latitude

noun
lat·i·tude | \ˈla-tə-ˌtüd, -ˌtyüd\

Definition of latitude 

1 archaic : extent or distance from side to side : width

2 : angular distance from some specified circle or plane of reference: such as

a : angular distance north or south from the earth's equator measured through 90 degrees an island located at 40 degrees north latitude

b : angular distance of a celestial body from the ecliptic

c : a region or locality as marked by its latitude

3a : scope, range

b : the range of exposures within which a film or plate will produce a negative or positive of satisfactory quality

4 : freedom of action or choice students are allowed considerable latitude in choosing courses

Illustration of latitude

Illustration of latitude

latitude 2a: hemisphere marked with parallels of latitude

Keep scrolling for more

Other Words from latitude

latitudinal \ˌla-tə-ˈtüd-nəl, -ˈtyüd-; -ˈtü-də-nəl, -ˈtyü- \ adjective
latitudinally adverb

Examples of latitude in a Sentence

a map of the world showing lines of latitude and longitude located at a latitude of 40 degrees north Madrid and New York City are on nearly the same latitude. islands located at different latitudes We weren't given much latitude in deciding how to do the job. The judge has wide latitude to reject evidence for the trial.
See More

Recent Examples on the Web

Like Supreme Court Justice Neil Gorsuch, Judge Kavanaugh has questioned whether courts are giving administrative agencies too much latitude in disputes over statutory interpretation. Jacob Gershman, WSJ, "Brett Kavanaugh Has Shown Deep Skepticism of Regulatory State," 9 July 2018 Federal law gives energy companies wide latitude in local disputes. Jon Chesto, BostonGlobe.com, "Energy giant sues Weymouth over pipeline station, saying federal law overrides zoning," 6 May 2018 But those reports gave the president wide latitude to set or reject the tariffs. Todd Spangler, Detroit Free Press, "Trump's plan for steel, aluminum tariffs could hurt automakers," 1 Mar. 2018 Courts have cited Chevron deference, as this doctrine is known, to grant wide latitude to regulatory agencies, from the EPA to the Department of Labor and the Federal Communications Commission. Greg Ip, WSJ, "The Supreme Court Won’t Stop Executive Overreach," 11 July 2018 During that time, Google pinged my latitude and longitude more than 20,000 times. Will Flannigan, azcentral, "What Google knows about me (and probably you, too)," 7 Apr. 2018 Late Monday evening, prosecutors in the Russia probe revealed Rosenstein has granted the special counsel's office wide latitude to investigate former Trump campaign chairman Paul Manafort's connections to Russian government officials. Laura Jarrett, CNN, "Rosenstein gets new top deputy for Russia probe," 3 Apr. 2018 One of the top recommendations championed by the Florida Housing Finance Corporation was granting local governments more latitude to focus on rental assistance. Mary Shanklin, OrlandoSentinel.com, "State group supports affordable housing reforms," 11 Dec. 2017 But none of those works approach the latitude and depth of expression of the Dvorak. Alan Artner, chicagotribune.com, "In the heat, Moser, Grant Park Orchestra perform a delicate Dvorak," 30 June 2018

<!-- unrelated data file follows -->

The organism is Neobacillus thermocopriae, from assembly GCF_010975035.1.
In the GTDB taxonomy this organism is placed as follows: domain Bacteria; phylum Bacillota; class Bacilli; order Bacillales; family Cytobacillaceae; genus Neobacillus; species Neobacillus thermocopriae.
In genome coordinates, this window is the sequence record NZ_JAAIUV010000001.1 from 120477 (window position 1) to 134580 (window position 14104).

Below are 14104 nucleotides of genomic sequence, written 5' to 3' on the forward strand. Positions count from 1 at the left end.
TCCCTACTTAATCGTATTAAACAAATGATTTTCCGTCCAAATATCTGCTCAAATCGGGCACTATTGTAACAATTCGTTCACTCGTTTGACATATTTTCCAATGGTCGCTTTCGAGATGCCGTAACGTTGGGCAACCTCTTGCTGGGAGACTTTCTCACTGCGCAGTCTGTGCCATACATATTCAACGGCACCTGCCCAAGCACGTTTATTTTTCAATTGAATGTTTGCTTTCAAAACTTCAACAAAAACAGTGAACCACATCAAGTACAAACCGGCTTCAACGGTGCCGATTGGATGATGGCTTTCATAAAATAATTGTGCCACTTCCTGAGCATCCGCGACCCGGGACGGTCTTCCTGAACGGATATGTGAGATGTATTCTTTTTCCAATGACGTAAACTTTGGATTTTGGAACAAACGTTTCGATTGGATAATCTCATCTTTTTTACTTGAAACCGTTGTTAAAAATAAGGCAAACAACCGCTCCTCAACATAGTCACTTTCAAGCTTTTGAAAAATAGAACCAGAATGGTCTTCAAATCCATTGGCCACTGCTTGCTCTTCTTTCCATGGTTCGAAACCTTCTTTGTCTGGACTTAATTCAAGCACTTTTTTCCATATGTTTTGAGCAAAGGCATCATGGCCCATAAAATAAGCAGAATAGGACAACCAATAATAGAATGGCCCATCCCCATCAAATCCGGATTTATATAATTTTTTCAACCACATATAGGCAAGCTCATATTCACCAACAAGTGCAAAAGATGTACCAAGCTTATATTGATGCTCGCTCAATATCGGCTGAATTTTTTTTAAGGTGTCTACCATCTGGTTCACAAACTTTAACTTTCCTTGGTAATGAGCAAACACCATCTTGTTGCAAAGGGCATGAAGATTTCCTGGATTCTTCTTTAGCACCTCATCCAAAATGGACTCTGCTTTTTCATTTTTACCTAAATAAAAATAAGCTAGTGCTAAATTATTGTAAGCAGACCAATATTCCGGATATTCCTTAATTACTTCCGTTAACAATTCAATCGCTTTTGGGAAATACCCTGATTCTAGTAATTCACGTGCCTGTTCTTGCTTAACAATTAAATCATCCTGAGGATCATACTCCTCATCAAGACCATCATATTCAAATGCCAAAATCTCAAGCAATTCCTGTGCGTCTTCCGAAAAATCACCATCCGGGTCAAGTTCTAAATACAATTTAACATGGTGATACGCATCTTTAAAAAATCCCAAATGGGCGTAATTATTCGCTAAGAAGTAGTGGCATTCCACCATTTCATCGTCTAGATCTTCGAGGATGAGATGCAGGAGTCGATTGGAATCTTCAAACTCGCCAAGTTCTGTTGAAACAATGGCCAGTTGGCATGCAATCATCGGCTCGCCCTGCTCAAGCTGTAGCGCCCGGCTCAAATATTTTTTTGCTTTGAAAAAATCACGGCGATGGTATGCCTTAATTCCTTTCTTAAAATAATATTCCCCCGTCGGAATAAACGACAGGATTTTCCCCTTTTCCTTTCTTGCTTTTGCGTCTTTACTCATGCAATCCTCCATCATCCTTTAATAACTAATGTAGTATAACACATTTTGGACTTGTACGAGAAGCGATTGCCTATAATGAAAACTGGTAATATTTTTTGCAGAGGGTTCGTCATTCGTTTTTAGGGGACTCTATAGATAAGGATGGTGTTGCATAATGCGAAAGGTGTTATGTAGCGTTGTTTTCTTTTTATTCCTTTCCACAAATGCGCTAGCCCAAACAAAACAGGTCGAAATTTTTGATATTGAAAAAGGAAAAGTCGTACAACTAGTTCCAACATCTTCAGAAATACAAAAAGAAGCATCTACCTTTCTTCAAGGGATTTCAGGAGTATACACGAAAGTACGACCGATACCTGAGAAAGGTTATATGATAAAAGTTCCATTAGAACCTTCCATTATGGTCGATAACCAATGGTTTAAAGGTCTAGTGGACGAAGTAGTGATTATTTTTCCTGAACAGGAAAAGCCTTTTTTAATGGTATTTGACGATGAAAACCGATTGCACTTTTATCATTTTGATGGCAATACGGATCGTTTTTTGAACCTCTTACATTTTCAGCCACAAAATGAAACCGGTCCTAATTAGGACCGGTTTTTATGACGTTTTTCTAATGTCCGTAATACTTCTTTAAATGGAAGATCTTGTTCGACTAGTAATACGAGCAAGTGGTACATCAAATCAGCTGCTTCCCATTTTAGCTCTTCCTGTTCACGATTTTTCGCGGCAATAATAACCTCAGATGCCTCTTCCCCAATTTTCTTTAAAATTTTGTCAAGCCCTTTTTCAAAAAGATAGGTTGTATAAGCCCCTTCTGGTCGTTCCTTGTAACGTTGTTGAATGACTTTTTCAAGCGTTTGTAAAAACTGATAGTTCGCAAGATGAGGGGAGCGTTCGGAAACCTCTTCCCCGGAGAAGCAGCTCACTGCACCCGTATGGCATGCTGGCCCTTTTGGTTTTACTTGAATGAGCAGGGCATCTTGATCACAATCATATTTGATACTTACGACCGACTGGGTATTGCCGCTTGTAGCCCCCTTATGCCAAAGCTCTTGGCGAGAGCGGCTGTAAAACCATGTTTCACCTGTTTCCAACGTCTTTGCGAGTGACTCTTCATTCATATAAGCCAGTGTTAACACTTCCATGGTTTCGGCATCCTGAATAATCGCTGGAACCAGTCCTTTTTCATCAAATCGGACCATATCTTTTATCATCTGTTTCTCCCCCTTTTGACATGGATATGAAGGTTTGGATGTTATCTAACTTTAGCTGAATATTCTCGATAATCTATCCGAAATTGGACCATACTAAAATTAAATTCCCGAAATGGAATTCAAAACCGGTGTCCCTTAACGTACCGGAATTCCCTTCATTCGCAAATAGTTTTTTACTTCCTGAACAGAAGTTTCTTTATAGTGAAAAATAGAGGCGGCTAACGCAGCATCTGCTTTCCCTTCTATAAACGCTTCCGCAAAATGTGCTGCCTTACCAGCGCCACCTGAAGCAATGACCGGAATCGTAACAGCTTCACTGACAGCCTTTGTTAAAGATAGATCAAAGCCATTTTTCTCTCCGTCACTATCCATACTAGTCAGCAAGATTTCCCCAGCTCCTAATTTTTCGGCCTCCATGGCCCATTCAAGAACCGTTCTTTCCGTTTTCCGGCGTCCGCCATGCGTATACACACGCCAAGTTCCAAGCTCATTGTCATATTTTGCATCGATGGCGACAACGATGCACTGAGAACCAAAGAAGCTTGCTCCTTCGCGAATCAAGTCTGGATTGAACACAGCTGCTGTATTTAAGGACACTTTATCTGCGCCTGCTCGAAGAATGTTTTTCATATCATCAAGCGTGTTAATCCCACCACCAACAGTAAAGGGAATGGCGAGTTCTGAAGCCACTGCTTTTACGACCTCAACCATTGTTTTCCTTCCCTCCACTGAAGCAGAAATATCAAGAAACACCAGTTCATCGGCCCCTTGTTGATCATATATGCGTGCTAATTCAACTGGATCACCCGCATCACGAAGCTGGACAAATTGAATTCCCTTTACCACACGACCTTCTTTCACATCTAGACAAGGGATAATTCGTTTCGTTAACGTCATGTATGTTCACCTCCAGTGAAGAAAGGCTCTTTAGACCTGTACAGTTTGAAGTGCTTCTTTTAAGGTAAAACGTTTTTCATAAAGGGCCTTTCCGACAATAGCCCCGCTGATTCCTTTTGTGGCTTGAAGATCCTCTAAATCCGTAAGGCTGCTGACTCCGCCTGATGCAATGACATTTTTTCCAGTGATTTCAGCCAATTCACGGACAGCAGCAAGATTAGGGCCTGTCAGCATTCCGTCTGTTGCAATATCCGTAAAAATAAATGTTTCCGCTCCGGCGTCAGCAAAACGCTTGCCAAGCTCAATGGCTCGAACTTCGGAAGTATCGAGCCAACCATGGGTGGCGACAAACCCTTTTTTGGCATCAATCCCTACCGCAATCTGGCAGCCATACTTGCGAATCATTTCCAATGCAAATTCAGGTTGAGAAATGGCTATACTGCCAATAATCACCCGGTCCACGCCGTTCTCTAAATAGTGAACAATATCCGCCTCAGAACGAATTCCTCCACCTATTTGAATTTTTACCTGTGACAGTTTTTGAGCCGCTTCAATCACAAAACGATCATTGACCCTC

These example sentences are selected automatically from various online news sources to reflect current usage of the word 'latitude.' Views expressed in the examples do not represent the opinion of Merriam-Webster or its editors. Send us feedback.

See More

First Known Use of latitude

14th century, in the meaning defined at sense 1

History and Etymology for latitude

Middle English, from Latin latitudin-, latitudo, from latus wide; akin to Old Church Slavonic postĭlati to spread

Keep scrolling for more

Learn More about latitude

Statistics for latitude

Last Updated

13 Oct 2018

Look-up Popularity

Time Traveler for latitude

The first known use of latitude was in the 14th century

See more words from the same century

Keep scrolling for more

More Definitions for latitude

latitude

noun

English Language Learners Definition of latitude

: distance north or south of the equator measured in degrees up to 90 degrees

: an imaginary line that circles the Earth at a particular latitude and that is parallel to the equator

: freedom to choose how to act or what to do

latitude

noun
lat·i·tude | \ˈla-tə-ˌtüd, -ˌtyüd\

Kids Definition of latitude

1 : the distance north or south of the equator measured in degrees

2 : a region marked by its distance north or south of the equator cold latitudes

3 : freedom to act or speak as desired Students weren't given much latitude in deciding what to study.

Keep scrolling for more

Comments on latitude

What made you want to look up latitude? Please tell us where you read or heard it (including the quote, if possible).

WORD OF THE DAY

a state of commotion or excitement

Get Word of the Day daily email!

Test Your Vocabulary

Words from Greek and Roman Mythology Quiz

  • the-triumph-of-venus-by-alessandro-magnasco
  • Boreal comes from the name of the ancient Greek god of which wind?
How Strong Is Your Vocabulary?

Test your vocabulary with our 10-question quiz!

TAKE THE QUIZ
Word Winder's CrossWinder

Test Your Knowledge - and learn some interesting things along the way.

TAKE THE QUIZ

Love words? Need even more definitions?

Subscribe to America's largest dictionary and get thousands more definitions and advanced search—ad free!